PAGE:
Earlier in the year, we secured a long term test car thanks to Mazda Canada. For the entirety of this season, a 2019 Mazda MX-5 GS-P in soft top configuration has graced our garage for a few thousand kilometres of testing. Now, it’s not the first time we’ve had an MX-5, but for this go around the block, things are a bit different: we’re chasing a racing championship.
To be precise, the MX-5 is series registered to compete in the Push It To The Limit performance driving and auto-slalom series. PITL is a cheap form of legal motorsport – at a cost of $55 for each of the eight events run per year, you get a few runs around a pylon course in a parking lot that’s wildly different each time, and lunch is even included. The lot is located in Milton, Ontario, and about 100 to 140 cars show up each event.
Cars are divided into different classes depending on drivetrain layout, horsepower, and modifications. Being that we weren’t about to do a deep dive into mods on a car provided by Mazda Canada, the MX-5 falls in a class known as “A-Stock”. It houses rear-wheel drive cars with displacement below 3.0-litres and with a horsepower rating of about 200 or less. Most of the peers in this class include the Subaru BRZ/Toyota 86 twins, and older MX-5 models
In A-Stock, any combination of wheels and tires is allowed, so we visited our friends at Burning Rubber Tire and Speed in Oakville, Ontario for a proper race setup. We slapped a set of 205/50R16 Bridgestone Potenza RE-71R tires on a set of 16×8-inch Konig Dekagram wheels, and beyond that, we were ready for action. The RE-71R is an extremely aggressive street summer tire, which warms up quickly and nearly instantly provides maximum performance.
With the 2019 MX-5 GS-P’s Bilstein dampers, limited slip differential, and new 181-horsepower 2.0-litre engine, the results were immediate. After a few runs to get used to the car, it was very apparent that the sticky Bridgestone tires elevated the MX-5 to a whole new level, and as long as no cones were hit (they incur a two-second time penalty each), blisteringly fast times were set. More than once, amongst a field of over a hundred cars, the little Mazda recorded top ten times overall, beating out much faster and much more modified cars in the process.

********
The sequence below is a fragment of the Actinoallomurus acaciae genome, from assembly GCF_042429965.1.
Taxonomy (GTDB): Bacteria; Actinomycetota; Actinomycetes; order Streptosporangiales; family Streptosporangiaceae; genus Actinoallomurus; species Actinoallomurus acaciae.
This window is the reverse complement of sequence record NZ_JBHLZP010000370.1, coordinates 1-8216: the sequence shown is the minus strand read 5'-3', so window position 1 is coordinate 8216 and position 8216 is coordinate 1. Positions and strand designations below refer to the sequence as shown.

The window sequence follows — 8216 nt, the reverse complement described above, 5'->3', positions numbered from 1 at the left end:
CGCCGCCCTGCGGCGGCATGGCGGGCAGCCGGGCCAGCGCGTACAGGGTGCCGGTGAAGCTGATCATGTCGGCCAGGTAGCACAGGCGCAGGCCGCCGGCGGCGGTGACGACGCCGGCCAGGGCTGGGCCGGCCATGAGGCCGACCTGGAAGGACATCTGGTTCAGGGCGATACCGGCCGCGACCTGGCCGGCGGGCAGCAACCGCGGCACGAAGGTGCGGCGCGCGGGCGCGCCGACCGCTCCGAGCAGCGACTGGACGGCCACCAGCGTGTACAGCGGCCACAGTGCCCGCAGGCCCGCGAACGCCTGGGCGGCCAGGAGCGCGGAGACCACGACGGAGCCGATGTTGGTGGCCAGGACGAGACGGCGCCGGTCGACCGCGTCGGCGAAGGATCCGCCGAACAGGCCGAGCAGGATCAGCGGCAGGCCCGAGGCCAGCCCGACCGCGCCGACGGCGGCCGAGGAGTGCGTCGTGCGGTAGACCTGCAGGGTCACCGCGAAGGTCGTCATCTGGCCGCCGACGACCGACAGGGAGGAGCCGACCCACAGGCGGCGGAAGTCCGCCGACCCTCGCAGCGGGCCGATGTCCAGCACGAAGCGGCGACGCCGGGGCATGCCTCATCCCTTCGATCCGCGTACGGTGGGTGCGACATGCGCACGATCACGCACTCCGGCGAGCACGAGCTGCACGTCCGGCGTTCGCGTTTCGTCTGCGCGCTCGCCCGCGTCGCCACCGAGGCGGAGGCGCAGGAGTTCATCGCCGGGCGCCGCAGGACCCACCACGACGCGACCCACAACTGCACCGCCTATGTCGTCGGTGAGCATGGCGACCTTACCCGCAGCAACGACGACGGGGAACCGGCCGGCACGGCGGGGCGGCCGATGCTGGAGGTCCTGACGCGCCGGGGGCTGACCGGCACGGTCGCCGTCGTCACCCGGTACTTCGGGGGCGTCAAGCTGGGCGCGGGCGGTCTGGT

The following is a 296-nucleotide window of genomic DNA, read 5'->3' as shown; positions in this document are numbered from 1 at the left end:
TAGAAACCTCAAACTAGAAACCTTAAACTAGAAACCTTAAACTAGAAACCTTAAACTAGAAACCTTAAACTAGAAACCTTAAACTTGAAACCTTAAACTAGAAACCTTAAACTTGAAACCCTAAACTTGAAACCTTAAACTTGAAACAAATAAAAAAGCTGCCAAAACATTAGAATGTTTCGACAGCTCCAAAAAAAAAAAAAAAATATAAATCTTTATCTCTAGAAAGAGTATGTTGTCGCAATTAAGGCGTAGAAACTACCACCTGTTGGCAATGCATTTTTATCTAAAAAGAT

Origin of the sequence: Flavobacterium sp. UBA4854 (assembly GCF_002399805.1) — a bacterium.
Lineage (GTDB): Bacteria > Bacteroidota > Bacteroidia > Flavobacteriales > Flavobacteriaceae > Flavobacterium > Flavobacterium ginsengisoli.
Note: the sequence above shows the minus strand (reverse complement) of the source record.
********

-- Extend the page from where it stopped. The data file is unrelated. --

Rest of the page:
It would often be the second-fastest unmodified car, bested only by a 2018 Porsche 718 Cayman GTS! Much of it has to do with driver experience and ability, but there’s no question that the car helped a ton in this case. Of the eight PITL events every year, points for classing are awarded on a best five out of eight events. After taking a third-place finish in the first event, five-straight victories happened after that, clinching the class for the year with two events remaining.
On the street, the updates for the 2019 Mazda MX-5 GS-P are a huge game changer. The suspension leans less, and the extra horsepower makes it a lot faster than it lets on. The higher 7,500RPM redline is a very welcome addition, and a reverse camera add a bunch of practicality as well. The next step in the PITL autoslalom series is to vie for the overall championship, which is a playoff “shootout” after the eighth event, where class winners get strapped into and compete with the same, predetermined car. In any case, we can’t get enough of the 2019 model, which can easily be much more fun than cars costing many times its $41,750 price. It is absolutely the one to get!
Long-Term Test Intro: 2019 Mazda MX-5
2019 Mazda MX-5 RF Club
2019 Mazda MX-5 GS Sport